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Tuesday, June 9, 2009

Why students major in history and not science

My 25 year-old niece offered to drive a friend of mine to the airport. As she was leaving she returned to get a bottle of water. She said she needed to stay hydrated. I asked her is she was planning on taking the long route through the Gobi Desert. She seemed confused. I told her to look up the 8 glasses of water a day myth on the web. She is a young lady who fights big corporations with her every breath yet she had bought into the bottled water company’s campaigns to make everyone carry water with them at all times. She was truly astonished to find out she was being manipulated.

I had less success with two other college students in recent weeks, both of whom had decided to be history majors because “history teaches you everything.” Now I have nothing against history or history majors, although I suspect that are way too many of them for the available historian jobs out there. But I couldn’t help but note that these kids had been sold history in the same way that my niece had been sold water. Every liberal arts college is desperately trying to stay relevant by selling the advantages of majoring in history or English to a group of young minds who have no idea how to make these decisions. The sellers look askance at practicality and tout students into their fields because if they don’t their departments would cease to exist. If no one majored in history there would be no history departments except at the most elite and wealthy universities.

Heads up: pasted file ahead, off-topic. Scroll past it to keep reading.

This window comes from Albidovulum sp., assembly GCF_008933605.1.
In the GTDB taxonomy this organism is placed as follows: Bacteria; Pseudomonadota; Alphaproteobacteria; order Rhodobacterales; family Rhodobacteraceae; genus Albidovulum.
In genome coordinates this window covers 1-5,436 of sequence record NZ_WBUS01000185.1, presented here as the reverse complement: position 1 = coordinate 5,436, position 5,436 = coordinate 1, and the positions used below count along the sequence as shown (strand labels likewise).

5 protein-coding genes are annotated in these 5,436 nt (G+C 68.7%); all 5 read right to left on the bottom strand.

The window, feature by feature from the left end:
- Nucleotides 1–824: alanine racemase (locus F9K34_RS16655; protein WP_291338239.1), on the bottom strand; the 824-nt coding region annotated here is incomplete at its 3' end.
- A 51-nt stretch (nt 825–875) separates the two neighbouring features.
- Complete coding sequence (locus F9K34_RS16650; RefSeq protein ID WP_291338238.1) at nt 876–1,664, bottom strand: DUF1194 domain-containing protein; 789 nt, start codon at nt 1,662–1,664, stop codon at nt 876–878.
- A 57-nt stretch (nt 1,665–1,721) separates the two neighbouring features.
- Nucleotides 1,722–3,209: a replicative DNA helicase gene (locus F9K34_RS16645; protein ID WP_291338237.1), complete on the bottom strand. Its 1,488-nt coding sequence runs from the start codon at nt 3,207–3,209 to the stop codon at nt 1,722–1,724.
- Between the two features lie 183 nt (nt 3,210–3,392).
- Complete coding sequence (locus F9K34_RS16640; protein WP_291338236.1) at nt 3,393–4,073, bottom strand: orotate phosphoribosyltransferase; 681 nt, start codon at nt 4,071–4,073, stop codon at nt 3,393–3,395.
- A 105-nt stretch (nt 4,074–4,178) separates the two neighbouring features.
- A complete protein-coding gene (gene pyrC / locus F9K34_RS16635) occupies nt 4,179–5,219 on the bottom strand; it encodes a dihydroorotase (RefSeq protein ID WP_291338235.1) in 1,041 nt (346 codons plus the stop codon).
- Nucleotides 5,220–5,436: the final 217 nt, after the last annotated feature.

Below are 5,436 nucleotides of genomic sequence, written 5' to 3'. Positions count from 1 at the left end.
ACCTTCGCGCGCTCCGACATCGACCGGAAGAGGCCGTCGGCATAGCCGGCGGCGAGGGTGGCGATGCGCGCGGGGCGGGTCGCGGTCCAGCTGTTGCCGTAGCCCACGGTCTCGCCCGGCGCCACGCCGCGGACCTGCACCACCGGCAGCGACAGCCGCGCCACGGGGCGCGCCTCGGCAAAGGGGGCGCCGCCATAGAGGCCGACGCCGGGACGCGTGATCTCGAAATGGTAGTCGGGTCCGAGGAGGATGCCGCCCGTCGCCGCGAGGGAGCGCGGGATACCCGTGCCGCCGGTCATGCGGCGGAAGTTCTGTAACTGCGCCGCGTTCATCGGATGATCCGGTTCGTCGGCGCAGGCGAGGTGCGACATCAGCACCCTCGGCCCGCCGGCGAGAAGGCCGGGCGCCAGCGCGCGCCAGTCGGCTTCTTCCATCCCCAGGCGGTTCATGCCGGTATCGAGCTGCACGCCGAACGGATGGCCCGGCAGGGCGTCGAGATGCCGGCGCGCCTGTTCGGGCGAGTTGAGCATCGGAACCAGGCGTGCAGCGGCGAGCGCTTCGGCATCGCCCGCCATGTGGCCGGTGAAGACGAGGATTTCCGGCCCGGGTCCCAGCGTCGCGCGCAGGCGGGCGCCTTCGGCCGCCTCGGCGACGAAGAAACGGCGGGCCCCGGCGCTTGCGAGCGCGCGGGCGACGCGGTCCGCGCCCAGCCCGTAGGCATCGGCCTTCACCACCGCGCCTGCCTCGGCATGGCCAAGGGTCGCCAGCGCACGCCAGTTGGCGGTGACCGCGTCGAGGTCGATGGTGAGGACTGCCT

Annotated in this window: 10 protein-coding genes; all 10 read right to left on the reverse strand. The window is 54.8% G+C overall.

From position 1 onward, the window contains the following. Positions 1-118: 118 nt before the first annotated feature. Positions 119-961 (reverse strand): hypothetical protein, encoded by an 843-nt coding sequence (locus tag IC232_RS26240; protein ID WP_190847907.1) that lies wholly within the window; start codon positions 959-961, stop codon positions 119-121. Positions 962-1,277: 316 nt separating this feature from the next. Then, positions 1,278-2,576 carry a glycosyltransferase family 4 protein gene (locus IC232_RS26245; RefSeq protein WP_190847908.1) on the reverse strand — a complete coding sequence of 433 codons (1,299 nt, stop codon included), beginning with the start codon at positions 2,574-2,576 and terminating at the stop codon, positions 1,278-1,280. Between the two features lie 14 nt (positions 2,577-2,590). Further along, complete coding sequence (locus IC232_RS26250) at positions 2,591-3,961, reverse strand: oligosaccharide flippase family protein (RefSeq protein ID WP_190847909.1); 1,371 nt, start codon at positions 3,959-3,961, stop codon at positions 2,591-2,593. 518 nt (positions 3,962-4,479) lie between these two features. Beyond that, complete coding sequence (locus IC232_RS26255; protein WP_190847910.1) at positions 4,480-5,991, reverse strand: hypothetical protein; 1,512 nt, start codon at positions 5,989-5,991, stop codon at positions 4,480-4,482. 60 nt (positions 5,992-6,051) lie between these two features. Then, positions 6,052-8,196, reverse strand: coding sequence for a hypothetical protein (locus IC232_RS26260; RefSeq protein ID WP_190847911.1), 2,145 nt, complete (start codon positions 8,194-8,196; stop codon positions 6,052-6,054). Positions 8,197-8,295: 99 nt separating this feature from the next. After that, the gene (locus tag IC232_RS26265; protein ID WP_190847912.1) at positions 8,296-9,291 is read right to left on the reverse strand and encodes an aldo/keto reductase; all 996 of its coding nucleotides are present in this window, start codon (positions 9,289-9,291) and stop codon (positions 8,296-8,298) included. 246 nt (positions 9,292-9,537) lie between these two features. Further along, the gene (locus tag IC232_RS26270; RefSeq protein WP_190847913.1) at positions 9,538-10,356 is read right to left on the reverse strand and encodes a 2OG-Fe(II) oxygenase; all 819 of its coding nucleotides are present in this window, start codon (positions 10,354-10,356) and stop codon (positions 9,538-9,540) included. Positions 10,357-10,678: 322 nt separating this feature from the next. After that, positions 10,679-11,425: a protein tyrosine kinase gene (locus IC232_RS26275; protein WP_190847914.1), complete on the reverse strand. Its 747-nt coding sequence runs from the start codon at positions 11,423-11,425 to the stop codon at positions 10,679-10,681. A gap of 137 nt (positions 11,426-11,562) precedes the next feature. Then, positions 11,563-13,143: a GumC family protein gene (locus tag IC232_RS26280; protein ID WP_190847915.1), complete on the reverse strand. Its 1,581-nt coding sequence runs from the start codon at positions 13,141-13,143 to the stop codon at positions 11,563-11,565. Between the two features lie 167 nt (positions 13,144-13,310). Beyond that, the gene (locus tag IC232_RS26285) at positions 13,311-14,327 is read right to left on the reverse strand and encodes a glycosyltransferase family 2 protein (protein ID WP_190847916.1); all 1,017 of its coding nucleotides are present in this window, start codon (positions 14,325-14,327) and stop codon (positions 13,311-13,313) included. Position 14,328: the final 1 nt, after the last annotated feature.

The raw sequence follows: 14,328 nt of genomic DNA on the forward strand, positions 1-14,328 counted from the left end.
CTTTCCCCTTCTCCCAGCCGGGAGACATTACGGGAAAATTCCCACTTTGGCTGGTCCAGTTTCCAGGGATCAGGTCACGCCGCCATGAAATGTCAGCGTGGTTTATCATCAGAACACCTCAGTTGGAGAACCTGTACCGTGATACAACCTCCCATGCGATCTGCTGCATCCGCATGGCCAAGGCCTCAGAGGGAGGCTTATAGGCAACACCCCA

Would this be a bad thing? It is easy to assume that this would be a terrible thing. We assume this because we see universities as repositories of scholarship and wisdom. If that is indeed what they all were all would be fine. But they are primarily places where young people start the rest of their lives. I asked one of these students what she loved about history and she replied that she really was only excited about astronomy. I asked why she wasn’t majoring in that (she attends a university where should do exactly that) and she replied “what could I do with that, discover another planet?”

There was no convincing her that the path she had chosen for herself was nuts. She planned to go to law school next – because it helps you think, she said– she does not intend to be a lawyer.

Universities are doing students a disservice by perpetuating ideas of what is worth studying that are really mostly intended to keep their most irrelevant faculty member employed. Science has been marketed badly and history has been marketed well. Business is marketed (and taught) terribly. Medicine is made so annoying to study in college that we have less doctors than we need. But we have plenty of history majors. Maybe it would be a good idea if universities stopped looking out for their own needs and starting acting more on helping students make decisions that are right for them and their actual areas of interest.

Of course this won’t happen. Faculties run universities and faculties are always interested primarily in maintaining the status quo.

1 comment:

djfgreene said...

Wow! Faculties run universities?! As a faculty member and a historian, I'm very surprised to hear that because is this era of "no citizen without a college education," I don't and I'm sure the majority of my colleagues don't feel that we are running anything. It's seems that the administrators and boards of curators, regents, and others are running the universities. As for brainwashing students into thinking that history will teach them everything, that hasn't been my experience. As an area that has the lowest number of majors and graduates at my small Midwestern university, we don't make a habit of recruiting or encouraging students to major in our field if they don't have a passion for it or can see themselves as teachers, preachers or researchers. Of course our graduates can and do go on to more glamorous and better paying careers but we're not out recruiting students only to channel them into careers they are not suited for. I feel your frustration with education in the U.S. but don't dump on history. As you well know, students don't make these choices in a vacuum. Did you ask how their family felt about their choices?